12428 - 20170108 - Chihuly glass returns to the Reading Public Museum - Reading, PA - 05.11.2016-08.01.2017

Dale Chihuly (American, b. 1941), Laguna Murano Chandelier, 1996, glass, Courtesy of the George R. Stroemple Collection, Stroemple/Stirek Collaboration.
The Reading Public Museum is presenting Chihuly’s Venetians: The George R. Stroemple Collection, on display until Sunday, January 8, 2016. Unlike the exhibition hosted at The Museum in 2004, which showcased work from Chihuly’s studio, this exhibition features a private collection of works owned by a single collector, George R. Stroemple. The exhibition includes the master glassmaker’s spectacular Laguna Murano Chandelier and 60 luminous examples from his acclaimed Venetian series, as well as more than a dozen drawings. 
Chihuly’s Venetians were inspired by the artist’s trip to Venice in 1988. During this trip, he visited a gallery that housed an extraordinary private collection of Venetian glass that represented the pinnacle of Venetian Art Deco (1920s and 1930s). Returning to the United States, he decided to create his own versions of the classic pieces with his unique, lively twist. Collaborating with Pino Signoretto and Lino Tagliapietra, two of Italy’s finest glassmaking masters, Chihuly worked to execute his vision for these stunning pieces.

The exhibition consists of 19 Putti Venetians, spacious and ambitious vessels, each with hot-formed figurative sculptures of putti (cherubs) and mythological creatures included in the design; 9 Venetians (without putti); 42 Piccolo Venetians, the smaller but no less spirited vessels originally based on traditional Venetian themes; and 3 Bottlestoppers, monumental vessels inspired by perfume bottles.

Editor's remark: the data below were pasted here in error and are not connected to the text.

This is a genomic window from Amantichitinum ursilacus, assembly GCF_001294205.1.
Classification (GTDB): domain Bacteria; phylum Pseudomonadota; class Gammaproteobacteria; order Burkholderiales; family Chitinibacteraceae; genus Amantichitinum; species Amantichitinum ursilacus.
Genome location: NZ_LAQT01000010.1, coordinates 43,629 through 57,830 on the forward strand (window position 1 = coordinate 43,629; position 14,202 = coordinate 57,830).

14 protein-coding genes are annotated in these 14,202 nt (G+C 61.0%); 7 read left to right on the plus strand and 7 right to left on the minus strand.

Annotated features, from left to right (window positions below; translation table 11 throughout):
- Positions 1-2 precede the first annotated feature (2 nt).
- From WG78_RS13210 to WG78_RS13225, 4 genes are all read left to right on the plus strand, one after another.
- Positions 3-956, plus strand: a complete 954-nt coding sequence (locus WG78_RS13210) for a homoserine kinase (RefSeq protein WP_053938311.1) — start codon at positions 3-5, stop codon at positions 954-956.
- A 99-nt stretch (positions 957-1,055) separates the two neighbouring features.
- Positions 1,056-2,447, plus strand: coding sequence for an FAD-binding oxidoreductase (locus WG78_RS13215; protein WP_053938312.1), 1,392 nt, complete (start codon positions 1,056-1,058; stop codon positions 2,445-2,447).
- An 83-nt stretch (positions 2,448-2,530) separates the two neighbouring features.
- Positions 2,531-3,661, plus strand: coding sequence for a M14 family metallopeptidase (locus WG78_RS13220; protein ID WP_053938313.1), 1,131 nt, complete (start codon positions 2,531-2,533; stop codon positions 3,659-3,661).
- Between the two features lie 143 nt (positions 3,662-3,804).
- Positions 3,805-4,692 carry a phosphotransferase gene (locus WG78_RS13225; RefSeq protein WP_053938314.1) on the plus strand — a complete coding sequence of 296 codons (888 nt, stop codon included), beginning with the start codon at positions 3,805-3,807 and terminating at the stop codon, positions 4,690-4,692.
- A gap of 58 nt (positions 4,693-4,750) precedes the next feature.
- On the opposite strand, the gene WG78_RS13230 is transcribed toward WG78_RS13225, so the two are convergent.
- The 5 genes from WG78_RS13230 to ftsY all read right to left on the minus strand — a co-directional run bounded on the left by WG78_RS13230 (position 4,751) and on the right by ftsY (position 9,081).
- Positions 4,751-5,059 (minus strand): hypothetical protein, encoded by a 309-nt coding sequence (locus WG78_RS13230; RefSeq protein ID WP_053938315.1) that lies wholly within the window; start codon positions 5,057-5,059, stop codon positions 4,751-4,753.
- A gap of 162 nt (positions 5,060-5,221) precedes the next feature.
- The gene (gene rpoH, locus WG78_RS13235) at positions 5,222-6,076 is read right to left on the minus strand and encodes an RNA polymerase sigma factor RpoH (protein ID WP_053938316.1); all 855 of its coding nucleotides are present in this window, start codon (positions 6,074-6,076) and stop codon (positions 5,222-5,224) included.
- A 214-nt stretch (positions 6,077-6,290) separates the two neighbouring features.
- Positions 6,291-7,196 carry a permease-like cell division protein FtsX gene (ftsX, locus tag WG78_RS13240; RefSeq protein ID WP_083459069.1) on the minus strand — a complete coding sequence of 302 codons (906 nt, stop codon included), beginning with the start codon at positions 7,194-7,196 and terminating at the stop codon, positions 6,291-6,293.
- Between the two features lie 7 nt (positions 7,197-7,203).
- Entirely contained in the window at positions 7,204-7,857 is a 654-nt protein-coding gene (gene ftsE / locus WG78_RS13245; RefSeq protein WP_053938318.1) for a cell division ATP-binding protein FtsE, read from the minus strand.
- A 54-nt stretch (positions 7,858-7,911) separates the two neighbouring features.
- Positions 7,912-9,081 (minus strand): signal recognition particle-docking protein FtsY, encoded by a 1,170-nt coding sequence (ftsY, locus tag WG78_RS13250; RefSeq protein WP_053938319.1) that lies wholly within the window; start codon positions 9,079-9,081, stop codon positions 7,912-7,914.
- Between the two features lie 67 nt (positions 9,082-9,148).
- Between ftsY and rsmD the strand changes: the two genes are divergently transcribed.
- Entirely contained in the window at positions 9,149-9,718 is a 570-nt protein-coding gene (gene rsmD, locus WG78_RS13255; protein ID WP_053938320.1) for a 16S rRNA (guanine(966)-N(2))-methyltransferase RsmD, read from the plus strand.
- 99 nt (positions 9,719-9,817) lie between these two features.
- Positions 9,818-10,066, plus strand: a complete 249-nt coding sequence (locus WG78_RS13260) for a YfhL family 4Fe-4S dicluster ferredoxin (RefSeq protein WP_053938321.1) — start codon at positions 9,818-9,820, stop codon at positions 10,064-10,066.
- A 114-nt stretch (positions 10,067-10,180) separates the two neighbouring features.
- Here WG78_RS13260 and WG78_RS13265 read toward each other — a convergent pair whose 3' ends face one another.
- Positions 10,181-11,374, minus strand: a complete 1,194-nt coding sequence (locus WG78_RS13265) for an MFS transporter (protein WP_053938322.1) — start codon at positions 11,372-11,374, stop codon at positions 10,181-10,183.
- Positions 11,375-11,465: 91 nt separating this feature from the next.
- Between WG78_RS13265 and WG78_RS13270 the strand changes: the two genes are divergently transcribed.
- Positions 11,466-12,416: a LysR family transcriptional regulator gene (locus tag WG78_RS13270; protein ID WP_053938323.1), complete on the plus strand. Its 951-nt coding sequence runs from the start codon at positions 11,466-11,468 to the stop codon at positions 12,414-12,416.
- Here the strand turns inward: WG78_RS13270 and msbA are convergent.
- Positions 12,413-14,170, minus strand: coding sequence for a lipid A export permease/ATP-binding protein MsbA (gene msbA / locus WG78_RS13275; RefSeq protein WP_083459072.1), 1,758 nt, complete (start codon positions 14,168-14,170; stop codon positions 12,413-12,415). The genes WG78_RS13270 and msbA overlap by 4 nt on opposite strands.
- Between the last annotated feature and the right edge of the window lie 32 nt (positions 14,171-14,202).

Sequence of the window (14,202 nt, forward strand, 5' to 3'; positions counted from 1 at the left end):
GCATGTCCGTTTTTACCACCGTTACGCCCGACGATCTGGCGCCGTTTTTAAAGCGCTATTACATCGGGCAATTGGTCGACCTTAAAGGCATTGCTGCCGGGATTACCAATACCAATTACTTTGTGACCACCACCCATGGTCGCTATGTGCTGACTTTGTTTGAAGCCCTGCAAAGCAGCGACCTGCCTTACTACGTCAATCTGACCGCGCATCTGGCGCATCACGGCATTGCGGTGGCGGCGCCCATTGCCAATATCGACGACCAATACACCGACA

Scott Schweigert, RPM’s curator of art and civilization promises that, “Internationally renowned glass-maker Dale Chihuly’s creations will be sure to dazzle visitors of all ages with color, light and movement.”

According to author Kathryn Kanjo, “Like their art deco prototypes, a sense of function endures in Chihuly’s Venetians. The core forms—cones, cylinders, amphorae, bowls, ginger jars—suggest familiar vessels. Yet, if vessels imply reason, Chihuly’s applied ornamentation overwhelms in an organic flourish. The symmetrical core becomes a stoic base from which feathers, leaves, and ribbons burst forth. Handles spiral into disorder; lilies entwine exterior surfaces; glass prunts transform into scalloped flames. Iridescent, foiled, layered and mottled, both the vessel and the ornament boast active ‘Chihuly’ sufaces.”